Tuesday, July 23, 2013

Ambassador Myers on the State of Multicultural Publishing

Our national children's book ambassador, Walter Dean Myers, has been a fierce advocate for equality and diversity in children's book publishing throughout his career.  He had this to say about the issue we have been discussing the past few weeks:
I have changed my notion of the obligation of the book publishing industry. While it does have the responsibility to avoid the publishing of negative images of any people, I no longer feel that the industry has any more obligation to me, to my people, to my children, than does, say, a fast-food chain. It's clear to me that if any race, any religious or social group, elects to place its cultural needs in the hands of the profit makers then it had better be prepared for the inevitable disappointments.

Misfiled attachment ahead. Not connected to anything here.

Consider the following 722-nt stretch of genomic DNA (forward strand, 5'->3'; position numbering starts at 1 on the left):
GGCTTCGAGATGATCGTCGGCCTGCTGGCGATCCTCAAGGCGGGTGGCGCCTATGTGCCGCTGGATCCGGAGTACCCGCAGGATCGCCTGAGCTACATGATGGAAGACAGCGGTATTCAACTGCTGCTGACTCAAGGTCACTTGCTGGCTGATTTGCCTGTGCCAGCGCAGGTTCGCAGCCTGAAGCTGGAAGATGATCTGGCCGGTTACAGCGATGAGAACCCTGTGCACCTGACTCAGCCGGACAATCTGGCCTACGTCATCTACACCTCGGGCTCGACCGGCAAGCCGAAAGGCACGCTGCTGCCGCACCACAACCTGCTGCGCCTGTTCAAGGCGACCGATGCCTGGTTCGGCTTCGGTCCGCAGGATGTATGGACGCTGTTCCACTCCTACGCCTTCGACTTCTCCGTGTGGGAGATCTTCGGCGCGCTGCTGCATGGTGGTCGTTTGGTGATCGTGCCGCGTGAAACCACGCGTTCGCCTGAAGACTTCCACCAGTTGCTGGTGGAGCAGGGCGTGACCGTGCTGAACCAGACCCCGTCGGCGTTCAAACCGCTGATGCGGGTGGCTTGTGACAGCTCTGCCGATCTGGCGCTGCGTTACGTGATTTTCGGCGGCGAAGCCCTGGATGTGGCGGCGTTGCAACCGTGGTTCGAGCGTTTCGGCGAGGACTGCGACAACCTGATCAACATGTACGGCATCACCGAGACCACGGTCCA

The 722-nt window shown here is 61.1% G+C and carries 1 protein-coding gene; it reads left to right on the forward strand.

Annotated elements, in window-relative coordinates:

These words first  appeared in an editorial Mr. Myers wrote for the New York Times back in 1987. You read that right -- 1987.  For more than 25 years, we have been having this same conversation and nothing seems to really change. The entire essay, "I Actually Thought We Would Revolutionize the Industry," is well worth reading, and still sadly relevant. 

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